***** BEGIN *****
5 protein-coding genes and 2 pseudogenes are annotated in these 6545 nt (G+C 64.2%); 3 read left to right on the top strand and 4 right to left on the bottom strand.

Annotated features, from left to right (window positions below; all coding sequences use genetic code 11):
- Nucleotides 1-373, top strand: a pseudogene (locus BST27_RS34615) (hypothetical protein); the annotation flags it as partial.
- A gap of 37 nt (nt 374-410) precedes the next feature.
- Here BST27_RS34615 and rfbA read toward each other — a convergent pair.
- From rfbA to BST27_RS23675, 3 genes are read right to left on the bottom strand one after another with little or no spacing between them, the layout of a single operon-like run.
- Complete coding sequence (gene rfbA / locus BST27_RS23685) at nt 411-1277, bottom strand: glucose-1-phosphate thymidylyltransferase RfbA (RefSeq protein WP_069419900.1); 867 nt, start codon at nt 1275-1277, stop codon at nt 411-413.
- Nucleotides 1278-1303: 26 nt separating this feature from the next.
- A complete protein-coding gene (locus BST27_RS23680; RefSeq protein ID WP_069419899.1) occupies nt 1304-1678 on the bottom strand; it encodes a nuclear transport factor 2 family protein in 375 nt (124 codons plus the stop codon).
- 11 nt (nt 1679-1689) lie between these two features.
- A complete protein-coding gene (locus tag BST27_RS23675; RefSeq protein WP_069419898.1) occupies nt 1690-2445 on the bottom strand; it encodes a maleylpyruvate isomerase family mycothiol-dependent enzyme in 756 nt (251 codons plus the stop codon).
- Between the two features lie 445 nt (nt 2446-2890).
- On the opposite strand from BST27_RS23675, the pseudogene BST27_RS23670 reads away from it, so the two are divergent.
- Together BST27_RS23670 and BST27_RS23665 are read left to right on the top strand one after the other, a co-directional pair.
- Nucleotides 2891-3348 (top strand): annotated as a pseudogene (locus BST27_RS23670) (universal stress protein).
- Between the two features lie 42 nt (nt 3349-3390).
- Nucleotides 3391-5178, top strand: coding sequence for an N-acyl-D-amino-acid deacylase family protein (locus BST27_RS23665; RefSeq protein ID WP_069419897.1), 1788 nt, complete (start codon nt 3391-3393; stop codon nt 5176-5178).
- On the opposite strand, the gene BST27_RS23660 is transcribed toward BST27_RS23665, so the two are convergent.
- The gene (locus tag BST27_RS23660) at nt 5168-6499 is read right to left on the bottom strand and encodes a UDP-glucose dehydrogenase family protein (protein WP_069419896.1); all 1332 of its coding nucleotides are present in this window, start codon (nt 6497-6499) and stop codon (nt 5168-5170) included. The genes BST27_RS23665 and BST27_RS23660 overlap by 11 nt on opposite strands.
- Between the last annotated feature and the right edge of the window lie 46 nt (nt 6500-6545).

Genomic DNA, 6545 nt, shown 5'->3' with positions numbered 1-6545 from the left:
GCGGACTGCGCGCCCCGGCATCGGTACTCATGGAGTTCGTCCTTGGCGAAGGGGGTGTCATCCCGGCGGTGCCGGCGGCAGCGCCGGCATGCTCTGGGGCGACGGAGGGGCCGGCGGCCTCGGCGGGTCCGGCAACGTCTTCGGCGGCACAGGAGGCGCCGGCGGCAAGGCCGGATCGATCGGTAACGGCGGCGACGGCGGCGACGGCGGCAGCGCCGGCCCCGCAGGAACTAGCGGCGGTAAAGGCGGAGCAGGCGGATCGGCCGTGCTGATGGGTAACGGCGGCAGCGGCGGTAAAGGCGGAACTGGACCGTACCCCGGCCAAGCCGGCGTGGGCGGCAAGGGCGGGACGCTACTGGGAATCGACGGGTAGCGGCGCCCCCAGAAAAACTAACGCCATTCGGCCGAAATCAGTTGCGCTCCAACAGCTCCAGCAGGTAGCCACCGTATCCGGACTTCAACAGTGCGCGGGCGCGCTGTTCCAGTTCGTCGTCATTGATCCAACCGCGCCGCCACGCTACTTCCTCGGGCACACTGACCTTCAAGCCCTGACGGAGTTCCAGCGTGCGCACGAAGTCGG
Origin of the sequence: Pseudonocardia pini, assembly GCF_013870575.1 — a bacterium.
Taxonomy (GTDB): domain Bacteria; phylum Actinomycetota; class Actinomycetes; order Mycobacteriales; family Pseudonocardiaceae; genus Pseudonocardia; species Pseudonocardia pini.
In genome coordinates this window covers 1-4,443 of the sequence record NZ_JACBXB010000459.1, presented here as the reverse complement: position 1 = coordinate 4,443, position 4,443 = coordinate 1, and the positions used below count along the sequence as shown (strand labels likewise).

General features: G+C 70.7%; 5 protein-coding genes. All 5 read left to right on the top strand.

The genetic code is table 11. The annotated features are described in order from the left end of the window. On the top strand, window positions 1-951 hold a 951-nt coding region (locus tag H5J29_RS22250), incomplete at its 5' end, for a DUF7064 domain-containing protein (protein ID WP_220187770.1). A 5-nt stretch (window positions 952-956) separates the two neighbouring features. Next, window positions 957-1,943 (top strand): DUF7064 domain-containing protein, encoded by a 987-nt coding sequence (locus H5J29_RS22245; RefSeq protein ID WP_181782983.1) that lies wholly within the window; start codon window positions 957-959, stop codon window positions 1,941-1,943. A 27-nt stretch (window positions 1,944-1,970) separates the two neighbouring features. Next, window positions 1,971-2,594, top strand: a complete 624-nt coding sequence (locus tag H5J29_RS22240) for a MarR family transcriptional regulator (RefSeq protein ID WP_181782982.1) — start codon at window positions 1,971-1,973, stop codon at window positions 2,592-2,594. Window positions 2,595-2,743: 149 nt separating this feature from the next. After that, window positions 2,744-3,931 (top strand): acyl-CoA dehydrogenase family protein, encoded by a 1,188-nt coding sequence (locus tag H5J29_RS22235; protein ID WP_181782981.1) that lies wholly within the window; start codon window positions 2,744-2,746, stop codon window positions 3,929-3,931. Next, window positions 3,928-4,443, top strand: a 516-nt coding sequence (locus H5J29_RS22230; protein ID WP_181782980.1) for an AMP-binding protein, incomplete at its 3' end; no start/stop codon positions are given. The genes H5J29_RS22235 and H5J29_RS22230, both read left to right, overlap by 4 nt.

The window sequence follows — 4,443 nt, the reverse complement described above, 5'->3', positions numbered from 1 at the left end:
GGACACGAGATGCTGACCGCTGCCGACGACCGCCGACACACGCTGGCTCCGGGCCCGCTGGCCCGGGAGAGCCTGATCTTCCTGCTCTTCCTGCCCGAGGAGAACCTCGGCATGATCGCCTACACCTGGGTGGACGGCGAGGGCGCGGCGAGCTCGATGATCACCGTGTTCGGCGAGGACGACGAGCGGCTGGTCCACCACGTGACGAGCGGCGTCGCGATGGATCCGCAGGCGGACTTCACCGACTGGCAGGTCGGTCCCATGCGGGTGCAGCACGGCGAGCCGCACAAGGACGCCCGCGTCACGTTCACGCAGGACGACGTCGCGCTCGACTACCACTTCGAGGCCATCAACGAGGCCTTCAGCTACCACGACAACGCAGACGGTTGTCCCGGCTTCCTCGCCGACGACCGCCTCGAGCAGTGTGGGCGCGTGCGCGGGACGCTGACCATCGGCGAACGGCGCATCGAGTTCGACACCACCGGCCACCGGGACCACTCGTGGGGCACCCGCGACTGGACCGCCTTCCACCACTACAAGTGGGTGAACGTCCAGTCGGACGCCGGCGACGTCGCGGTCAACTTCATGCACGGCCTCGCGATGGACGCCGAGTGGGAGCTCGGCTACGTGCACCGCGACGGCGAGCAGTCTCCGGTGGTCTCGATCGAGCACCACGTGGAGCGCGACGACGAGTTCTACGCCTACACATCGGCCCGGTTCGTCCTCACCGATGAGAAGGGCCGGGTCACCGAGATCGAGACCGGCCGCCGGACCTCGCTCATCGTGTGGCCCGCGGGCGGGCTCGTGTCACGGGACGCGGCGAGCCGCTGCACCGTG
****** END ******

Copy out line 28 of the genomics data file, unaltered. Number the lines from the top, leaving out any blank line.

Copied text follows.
The window sequence follows — 4,443 nt, the reverse complement described above, 5'->3', positions numbered from 1 at the left end: